If Microsoft is trying to learn something from Apple's success (and I think they are), it's that image counts. The initial Windows Phone hardware requirements ensured that people would not have a poor Windows Phone experience that was caused by a hardware vendor electing to put the OS on an inferior device and figuring that it would be good enough. Had they been able to do that, who do you think would have been blamed? Bad experiences would have been bad experiences with Windows Phone. Not the 'xyz' model of manufacturer 'ABC''s phone. I agree that backing down on the standards is a bad idea. Microsoft should stick to their guns. I don't buy the idea of needing to dumb it down to play in a corporate or enterprise environment. Just look at how many IT shops have been required by corporate executives to support the iPhone. If there is a strong enough need for a dumbed down version, then there is a strong enough need for ANOTHER version.

Realvdude
Realvdude

First off, I disagree with Debra's reason why MS dictated minimum specifications for the Windows phones. The reason given when I attended a developers conference just before the public release of the new mobile OS, was that the standards allowed developers to know what to expect on every phone. I suspect that indeed the change to specifications is for the business market. With what I have seen in the consumer market, everyone wants all the bells and whistles regardless of whether they use them or not; and I have seen a lot of photos posted from phones on Facebook. Regardless of features and price, smart phones have had phone carriers requiring more than a basic service plan, so I doubt that the lack of a camera or a little less RAM is going to be a purchasing factor. I don't usually throw out a MS vs Apple opinion, but I do believe that it was the Windows Phone specs that helped motivate Apple to include a 5 MP camera and flash in the iPhone 4.

corcorac
corcorac

Why is when MS set a standard it seems wrong, but having a minimum standard seems the only way to go when you have everyone building hardware for your software. Who can remember when it took writing to the autoexec.bat and config.sys files to add a CD or sound card to your machine?? If you swapped it out with another brand you needed to edit everything again, now we are seeing true plug and pray, brought about by standadized drivers and DLL's set by Microsoft. I belive this has brought down the cost of both hardware and software, making it really affordable for everyone. Wish Apple would do the same thing!!

pdegroot
pdegroot

In my view, Microsoft's view toward hardware is what defined the company. Gates and Allen started out building BASIC for any OEM that wanted it, at a time when almost all software was built for a specific piece of hardware. The idea of an OS layer that you could program against, to run on any hardware was still a dream, so the idea of a software-only business was itself radical. In the Windows 3 time frame, MS knocked itself out to build drivers for everything under the sun, giving users an extraordinary freedom to choose hardware, and giving hardware vendors access to a huge market of buyers of all kinds of software. Before that, individual programs had to support hardware, like WordPerfect had its own printer drivers. Microsoft really changed the world of computing and made the PC a commodity, driving down prices to where everyone could afford it. Something to keep in mind.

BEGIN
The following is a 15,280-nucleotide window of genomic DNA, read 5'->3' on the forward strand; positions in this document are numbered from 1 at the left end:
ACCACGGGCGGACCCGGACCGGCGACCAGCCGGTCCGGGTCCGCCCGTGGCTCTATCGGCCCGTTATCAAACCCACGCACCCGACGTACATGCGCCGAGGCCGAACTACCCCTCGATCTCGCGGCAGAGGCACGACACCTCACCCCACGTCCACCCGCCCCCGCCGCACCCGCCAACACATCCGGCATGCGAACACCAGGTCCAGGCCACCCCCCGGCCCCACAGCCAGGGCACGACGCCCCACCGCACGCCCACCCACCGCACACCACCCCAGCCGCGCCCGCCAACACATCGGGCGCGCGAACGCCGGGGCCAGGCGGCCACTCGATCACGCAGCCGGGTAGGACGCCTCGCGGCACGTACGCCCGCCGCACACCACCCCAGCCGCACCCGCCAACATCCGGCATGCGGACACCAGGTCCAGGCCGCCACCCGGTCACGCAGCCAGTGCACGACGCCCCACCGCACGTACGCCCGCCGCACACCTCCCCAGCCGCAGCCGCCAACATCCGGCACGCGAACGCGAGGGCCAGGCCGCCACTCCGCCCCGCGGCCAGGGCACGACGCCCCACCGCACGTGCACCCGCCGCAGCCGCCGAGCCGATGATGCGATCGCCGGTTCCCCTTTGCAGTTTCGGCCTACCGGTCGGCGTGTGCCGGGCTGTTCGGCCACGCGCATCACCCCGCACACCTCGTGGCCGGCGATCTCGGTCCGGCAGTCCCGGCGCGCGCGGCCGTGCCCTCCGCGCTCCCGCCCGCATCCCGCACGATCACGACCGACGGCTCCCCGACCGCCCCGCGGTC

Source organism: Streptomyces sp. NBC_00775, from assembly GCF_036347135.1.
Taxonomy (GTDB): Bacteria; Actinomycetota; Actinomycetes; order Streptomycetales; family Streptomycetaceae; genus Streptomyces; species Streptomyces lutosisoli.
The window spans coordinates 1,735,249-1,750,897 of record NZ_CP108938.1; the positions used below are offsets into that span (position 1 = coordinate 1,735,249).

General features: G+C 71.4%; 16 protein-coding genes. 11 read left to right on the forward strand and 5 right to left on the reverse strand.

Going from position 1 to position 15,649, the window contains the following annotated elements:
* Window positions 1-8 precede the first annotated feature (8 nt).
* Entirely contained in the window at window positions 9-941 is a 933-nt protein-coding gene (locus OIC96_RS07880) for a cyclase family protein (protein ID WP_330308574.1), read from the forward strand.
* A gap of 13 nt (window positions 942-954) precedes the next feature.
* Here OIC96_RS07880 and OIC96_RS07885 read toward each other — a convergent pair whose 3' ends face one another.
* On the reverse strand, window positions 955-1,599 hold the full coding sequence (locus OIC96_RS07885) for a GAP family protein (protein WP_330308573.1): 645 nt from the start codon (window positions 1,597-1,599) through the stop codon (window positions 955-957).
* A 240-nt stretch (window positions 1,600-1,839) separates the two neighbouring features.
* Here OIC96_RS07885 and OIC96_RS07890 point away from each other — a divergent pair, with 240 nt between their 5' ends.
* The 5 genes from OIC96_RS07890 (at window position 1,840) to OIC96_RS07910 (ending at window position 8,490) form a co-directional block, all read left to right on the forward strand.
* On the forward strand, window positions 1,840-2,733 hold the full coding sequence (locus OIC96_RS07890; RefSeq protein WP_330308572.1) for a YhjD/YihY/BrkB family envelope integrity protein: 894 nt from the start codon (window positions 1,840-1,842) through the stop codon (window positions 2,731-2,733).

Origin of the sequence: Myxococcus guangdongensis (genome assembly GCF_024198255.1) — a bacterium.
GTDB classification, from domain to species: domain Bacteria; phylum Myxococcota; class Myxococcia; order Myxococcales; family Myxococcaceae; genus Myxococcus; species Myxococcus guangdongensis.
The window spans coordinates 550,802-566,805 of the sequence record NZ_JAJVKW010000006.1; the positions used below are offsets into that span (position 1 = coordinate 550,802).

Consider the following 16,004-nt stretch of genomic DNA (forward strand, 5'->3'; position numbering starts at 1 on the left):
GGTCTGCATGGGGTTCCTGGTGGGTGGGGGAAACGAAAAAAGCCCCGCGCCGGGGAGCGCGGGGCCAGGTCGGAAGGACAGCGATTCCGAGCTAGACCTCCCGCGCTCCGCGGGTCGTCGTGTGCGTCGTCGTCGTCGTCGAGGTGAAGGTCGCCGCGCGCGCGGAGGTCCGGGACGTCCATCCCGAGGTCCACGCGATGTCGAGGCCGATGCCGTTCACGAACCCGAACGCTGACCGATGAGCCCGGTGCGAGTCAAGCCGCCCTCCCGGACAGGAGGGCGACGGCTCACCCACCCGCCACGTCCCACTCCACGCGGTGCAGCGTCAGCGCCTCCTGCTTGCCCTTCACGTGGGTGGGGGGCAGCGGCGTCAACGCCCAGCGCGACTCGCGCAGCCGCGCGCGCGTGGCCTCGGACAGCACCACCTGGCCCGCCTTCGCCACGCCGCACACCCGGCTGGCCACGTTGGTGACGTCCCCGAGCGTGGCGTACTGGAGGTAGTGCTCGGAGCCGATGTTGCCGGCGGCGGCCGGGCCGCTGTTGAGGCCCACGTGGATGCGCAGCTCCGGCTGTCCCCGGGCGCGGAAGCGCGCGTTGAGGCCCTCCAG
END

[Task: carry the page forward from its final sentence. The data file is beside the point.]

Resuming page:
320vu50
320vu50

The main reason for the ban is not the person will try and take a photo of anything secure. But, that the photo taken at an award or office party may have something in the background that will leak or confirm sensitive information about what the office or operation is all about. A person in the crowd behind the main subject of the photo, an oversight by the photo taker, could lead to an undercover agent being outed and lead to fatal results. Or a mapboard that everyone takes for granted, like wall decoration, that reveals a operations plan or area. To avoid 'inadvertant' mistakes the best rule is to avoid the possibility. Kinda' like not going down an alley where a very mean pit bull is known to hang out.

JohnMcGrew
JohnMcGrew

...because they wanted to eliminate the impression that Windows frequently crashed. Now when any laptop locks-up, I have to flip it over and pull the battery. That's a user experience improvement!

Mad Mole
Mad Mole

I understand the arguements for and against hardware requirements but they're not exactly new and certainly not the exclusive realm of the OS manufacturers. Pretty much every piece of software comes with minimum and recommended hardware specs whether is an ERP system or game for your desktop computer. It's a consumer's choice as to whether or not they buy the hardware needed be it to the minimum or recommended spec. With mobiles there is no blank-canvas hardware, we can't buy a blank device and apply to OS of our choice. Instead we walk into a shop with a list of what we want a 'phone' to achieve and are presented with whatever the hardware guys think will do the job. That Microsoft started out by giving hardware manufacturers a recommended spec and have now offered-up a minimum is somewhat back-to-front. However as consumers the only thing that can concern us is if the device does what we asked for in the first place. To me MS is doing their best to ensure that's exactly the case - judging by alot of the negative commentary so far they certainly don't want to get it wrong! As an aside Apple do the same thing but their approach is different. Each major OS update will eventually start exclude older model phones. This effectively sets a minimum required specification without stating it in the way consumers are familiar with. Android is another matter all together as consumers are very unlikely to know exactly what their hardware can actually achieve or if they'll ever get the latest version of the OS without a call to their vendor's technical department.